Keywords

Body language, Confidential communications, Reliability, Self disclosure, Therapist and patient

Abstract

This study attempted to clarify to what degree assurances of confidentiality and interviewer behavior protective of confidentiality impacted an interviewee’s trust of an interviewer and subsequent willingness to self-disclose. Ninety-six undergraduates were asked interview questions. Male and female subjects were divided into four conditions: confidentiality statement/protective behavior, confidentiality statement/nonprotective behavior, neutral statement/protective behavior, and neutral statement/nonprotective behavior. The Intended Self-Disclosure Questionnaire and Counselor Rating Form were used to measure self-disclosure and trustworthiness levels. Results did not support the main hypothesis that protective behavior would have a more significant impact on self-disclosure and trustworthiness than verbal assurances of confidentiality. However, assurances of confidentiality did lead to significantly higher trust levels. Responses to a post-questionnaire revealed over reporting of confidentiality instructions. Implications for therapy and future research are discussed.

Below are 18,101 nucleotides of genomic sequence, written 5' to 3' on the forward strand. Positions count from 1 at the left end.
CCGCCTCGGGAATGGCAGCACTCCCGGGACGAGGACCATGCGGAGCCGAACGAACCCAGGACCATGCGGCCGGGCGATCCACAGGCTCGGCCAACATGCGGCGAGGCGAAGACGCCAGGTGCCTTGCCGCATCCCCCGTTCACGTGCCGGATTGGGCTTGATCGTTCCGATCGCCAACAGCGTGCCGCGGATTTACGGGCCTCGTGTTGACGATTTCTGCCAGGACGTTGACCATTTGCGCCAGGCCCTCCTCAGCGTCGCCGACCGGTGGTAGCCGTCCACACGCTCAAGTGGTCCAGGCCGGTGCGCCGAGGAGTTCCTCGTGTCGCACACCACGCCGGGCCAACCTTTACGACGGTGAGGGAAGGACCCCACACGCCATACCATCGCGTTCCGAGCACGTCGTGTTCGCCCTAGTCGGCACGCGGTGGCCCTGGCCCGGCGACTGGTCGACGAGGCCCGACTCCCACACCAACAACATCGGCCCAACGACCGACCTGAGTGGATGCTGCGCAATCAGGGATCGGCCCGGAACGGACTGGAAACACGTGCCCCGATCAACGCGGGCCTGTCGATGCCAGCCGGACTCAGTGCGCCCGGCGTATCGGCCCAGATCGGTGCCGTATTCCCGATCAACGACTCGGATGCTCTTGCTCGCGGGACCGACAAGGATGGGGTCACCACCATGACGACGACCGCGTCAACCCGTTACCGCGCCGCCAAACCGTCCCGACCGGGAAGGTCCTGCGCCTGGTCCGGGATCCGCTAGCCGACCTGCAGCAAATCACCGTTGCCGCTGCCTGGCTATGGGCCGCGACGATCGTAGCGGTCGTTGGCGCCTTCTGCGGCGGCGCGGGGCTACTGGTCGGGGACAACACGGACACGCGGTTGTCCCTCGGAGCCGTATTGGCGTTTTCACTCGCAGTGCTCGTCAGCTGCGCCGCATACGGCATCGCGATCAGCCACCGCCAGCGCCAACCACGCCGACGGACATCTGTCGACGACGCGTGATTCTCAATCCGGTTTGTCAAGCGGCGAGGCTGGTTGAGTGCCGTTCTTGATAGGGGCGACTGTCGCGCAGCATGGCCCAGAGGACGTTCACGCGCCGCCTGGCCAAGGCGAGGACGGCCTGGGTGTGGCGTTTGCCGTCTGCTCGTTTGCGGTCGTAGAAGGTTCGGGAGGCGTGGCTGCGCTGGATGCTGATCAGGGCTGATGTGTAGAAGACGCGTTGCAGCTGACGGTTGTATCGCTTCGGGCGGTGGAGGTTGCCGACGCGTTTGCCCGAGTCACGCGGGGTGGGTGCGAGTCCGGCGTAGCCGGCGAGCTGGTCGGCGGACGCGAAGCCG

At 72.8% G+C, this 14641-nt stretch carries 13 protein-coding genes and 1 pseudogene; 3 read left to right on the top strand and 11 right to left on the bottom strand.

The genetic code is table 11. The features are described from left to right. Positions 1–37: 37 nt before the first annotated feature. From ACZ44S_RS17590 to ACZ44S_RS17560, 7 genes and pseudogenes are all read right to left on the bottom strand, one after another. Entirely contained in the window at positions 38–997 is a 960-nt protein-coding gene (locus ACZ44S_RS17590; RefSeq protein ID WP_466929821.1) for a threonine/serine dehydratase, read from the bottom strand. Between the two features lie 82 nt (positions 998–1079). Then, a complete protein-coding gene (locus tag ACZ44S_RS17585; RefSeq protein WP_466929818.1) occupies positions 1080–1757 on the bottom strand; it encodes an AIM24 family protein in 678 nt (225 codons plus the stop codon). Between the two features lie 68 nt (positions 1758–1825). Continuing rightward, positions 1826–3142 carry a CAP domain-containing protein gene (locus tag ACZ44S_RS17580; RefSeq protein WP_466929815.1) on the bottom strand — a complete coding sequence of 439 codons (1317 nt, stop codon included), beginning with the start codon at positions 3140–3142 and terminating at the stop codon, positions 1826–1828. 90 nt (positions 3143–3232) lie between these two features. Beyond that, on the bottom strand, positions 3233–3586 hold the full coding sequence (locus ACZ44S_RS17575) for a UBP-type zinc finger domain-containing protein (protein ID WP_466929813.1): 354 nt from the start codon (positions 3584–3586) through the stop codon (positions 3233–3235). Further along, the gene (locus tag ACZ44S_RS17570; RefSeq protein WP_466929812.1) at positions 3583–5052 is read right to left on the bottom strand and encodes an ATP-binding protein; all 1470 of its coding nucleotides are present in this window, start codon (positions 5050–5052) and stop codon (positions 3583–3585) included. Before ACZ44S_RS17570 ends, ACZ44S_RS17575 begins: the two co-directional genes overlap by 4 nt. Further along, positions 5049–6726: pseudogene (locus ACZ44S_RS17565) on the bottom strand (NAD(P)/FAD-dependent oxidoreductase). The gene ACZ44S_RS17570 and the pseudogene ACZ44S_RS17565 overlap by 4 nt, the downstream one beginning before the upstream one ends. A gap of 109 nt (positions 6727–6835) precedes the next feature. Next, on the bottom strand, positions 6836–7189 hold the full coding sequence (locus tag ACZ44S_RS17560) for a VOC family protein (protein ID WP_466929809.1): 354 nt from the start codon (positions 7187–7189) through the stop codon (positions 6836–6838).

Notes

If this is your thesis or dissertation, and want to learn how to access it or for more information about readership statistics, contact us at STARS@ucf.edu

Graduation Date

1985

Semester

Summer

Advisor

McGuire, John M.

Degree

Master of Science (M.S.)

College

College of Arts and Sciences

Department

Psychology

Degree Program

Clinical Psychology

Format

PDF

Language

English

Rights

Public Domain

Length of Campus-only Access

None

Access Status

Masters Thesis (Open Access)

Identifier

DP0017162

Share

COinS